Now, Daniel has taken on OutJustice making use of his extensive experience in directing non-profit profits, leading campaigns, and organizing both at the grassroots and national levels. He has worked with internationally renowned experts in social justice movements, including trauma stewardship, hate crime law, animal welfare, genocide, human rights, and even legislators and celebrities. He has spoken at national conferences, been requested to speak overseas, and taught humane education classes at the university level.

He is an expert to authorities, providing key information in criminal proceedings. He worked undercover. And he is regularly sought for advice on covert documentation methods and undercover investigations. He even has some very complimentary voice messages from Mr. Bob Barker, King of Spay/Neuter Programs and supporter of Daniel’s previous department overseeing undercover work with Mercy For Animals.

But he needs our help. He can’t do this alone.

He is strong for others and meek about asking for help for himself. If it hadn’t been for the fact that if he didn’t speak out about his gay bashers and their attack on him that he would feel as though he was letting future victims down, I’m not sure Daniel would have said anything about what happened to him. After all, he grew up being bullied.
But that’s what makes him so good at what he does.

Daniel is one of the most dedicated, driven, and admirable men I know.

His goal is to provide resources and support to those who have been victims of violence and discrimination. The group is filling a gap within LGBTQIA advocacy that was identified by members of the Center on Halsted’s Anti-Violence Project and the State’s Attorney’s office.

And as he says to me repeatedly, there is no duplication of services here – OutJustice is filling a very real need for hate crime victims in courtroom advocacy and trial monitoring, as well as helping LGBTQIA individuals overcome discriminatory situations.

Without even being recognized, OutJustice has helped individuals within our community with the following (to name just a few) …

  • A gay man without the ability to marry his male partner in the U.S. avoided being deported with advice and much needed assistance (all costs came out of Daniel’s pocket).
  • Court cases involving members of our community have been given invaluable advice on courtroom procedures, and OutJustice accompanied them throughout the process in courtrooms across the State of Illinois.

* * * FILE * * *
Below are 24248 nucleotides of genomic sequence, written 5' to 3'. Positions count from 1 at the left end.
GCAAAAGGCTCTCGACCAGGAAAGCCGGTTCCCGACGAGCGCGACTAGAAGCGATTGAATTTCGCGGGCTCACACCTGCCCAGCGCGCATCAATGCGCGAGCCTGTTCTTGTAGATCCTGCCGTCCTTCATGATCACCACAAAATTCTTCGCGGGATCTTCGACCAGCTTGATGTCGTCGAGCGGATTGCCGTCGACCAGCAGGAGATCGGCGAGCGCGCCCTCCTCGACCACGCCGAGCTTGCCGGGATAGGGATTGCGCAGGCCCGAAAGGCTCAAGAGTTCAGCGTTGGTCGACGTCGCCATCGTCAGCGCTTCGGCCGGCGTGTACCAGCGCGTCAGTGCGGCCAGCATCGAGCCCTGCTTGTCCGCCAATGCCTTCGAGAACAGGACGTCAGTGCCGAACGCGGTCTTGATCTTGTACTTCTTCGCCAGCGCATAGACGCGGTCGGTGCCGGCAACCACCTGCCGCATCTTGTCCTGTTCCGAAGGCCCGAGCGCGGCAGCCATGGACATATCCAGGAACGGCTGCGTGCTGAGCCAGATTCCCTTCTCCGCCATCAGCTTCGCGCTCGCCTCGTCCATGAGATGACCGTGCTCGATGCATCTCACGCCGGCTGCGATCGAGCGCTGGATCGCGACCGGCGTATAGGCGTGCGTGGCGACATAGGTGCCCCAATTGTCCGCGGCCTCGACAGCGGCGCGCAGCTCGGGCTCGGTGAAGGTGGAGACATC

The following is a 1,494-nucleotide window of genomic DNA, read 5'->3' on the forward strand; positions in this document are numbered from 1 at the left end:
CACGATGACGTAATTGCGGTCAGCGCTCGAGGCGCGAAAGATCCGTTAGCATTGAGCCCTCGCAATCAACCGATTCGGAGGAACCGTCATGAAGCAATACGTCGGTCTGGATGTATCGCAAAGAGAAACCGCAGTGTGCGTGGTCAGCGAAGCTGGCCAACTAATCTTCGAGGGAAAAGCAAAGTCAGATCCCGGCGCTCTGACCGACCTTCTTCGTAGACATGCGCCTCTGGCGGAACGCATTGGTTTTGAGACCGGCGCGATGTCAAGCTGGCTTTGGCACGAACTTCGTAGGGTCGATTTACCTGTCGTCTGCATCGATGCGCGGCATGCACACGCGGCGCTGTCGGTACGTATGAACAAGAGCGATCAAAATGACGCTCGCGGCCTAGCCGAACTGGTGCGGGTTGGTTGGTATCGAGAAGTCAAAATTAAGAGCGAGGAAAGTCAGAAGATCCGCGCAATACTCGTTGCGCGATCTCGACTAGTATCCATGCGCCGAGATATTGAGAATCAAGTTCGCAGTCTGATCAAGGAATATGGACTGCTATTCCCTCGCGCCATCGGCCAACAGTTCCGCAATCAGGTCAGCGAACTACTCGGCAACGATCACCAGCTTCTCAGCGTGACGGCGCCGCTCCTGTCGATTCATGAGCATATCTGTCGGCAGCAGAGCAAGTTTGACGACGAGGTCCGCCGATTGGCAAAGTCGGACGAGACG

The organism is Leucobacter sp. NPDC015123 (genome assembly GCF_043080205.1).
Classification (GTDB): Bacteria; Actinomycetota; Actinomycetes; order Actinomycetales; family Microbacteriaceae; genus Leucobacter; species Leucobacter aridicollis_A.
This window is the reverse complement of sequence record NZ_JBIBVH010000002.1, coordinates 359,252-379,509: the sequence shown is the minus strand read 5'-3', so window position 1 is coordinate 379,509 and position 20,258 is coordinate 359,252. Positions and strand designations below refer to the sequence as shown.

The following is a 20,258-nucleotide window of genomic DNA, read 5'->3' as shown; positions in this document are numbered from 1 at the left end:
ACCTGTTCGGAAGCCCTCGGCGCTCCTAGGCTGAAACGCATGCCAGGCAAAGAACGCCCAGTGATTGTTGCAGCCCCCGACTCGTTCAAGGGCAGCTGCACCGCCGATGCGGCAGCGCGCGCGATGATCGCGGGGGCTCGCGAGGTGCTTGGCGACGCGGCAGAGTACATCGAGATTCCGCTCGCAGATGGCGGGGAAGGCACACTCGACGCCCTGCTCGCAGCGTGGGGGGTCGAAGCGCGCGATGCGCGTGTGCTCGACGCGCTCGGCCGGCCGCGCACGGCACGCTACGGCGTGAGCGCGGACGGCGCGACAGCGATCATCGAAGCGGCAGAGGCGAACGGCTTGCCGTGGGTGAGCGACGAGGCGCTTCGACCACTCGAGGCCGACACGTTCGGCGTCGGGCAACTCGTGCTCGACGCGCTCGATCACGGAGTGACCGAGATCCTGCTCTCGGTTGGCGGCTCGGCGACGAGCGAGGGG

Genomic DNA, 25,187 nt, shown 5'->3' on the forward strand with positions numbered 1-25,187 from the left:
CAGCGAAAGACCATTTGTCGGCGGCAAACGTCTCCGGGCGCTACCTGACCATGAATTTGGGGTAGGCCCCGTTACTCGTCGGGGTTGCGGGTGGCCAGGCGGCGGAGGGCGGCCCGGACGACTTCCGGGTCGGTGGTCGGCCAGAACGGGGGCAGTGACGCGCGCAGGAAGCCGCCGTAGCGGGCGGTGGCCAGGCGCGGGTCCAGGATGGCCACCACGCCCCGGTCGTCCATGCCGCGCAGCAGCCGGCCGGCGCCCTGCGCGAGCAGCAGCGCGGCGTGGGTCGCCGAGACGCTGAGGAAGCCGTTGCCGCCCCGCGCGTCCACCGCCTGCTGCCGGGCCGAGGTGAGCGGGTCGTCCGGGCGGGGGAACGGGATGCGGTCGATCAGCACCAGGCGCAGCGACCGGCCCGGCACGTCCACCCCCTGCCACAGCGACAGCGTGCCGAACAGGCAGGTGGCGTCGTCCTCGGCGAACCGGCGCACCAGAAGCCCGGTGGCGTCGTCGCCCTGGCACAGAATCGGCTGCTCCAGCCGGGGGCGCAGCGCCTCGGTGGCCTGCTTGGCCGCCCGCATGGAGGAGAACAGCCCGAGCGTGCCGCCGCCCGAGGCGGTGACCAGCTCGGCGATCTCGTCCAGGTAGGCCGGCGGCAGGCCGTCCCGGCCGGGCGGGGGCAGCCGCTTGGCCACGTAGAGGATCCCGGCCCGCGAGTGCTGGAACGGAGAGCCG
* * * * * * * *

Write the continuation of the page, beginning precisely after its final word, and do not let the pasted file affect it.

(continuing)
• Attain justice in discrimination cases around the country.
  • Understand their legal rights and responsibilities as victims and as witnesses.
  • Trained groups who wish to support victims in their own communities.
  • Assisted several victims of violence immediately following their ordeals, including a troubling sexual attack.

OutJustice has assisted hate crime victims across the country who found Daniel’s story and reached out to him via Facebook and other methods. He has helped organize supporters to do what OutJustice did for him (and he intends to, as he says, “kick up a notch” with more intensive case management-modeled assistance), bringing about courtroom presence and working with the media.

And in areas such as humane education and anti-bullying programs, his team is already pushing forward with some amazing programming and working with other organizations to avoid duplication of services. They will be supplementing what is needed!

Please support Daniel’s hard work, which is both personal and a major undertaking. The staff is 100% volunteer run. All expenses – and there have been many – have been out of pocket.

By joining OutJustice with a donation today, you will help Daniel’s compassionate team launch their new website with proper hosting and the tools they need to assist our community. 

I’m a member already – are you?

Please donate now! Gifts can be made securely online via Credit Card or Paypal. Checks can also be mailed made out to: OutJustice.

Mail to:  OutJustice, 3712 N. Broadway St. Ste. 235, Chicago, Illinois 60613

And THANK YOU for helping OutJustice help the LGBTQIA Community – OUR COMMUNITY!

Sincerely,

J.M. of NYC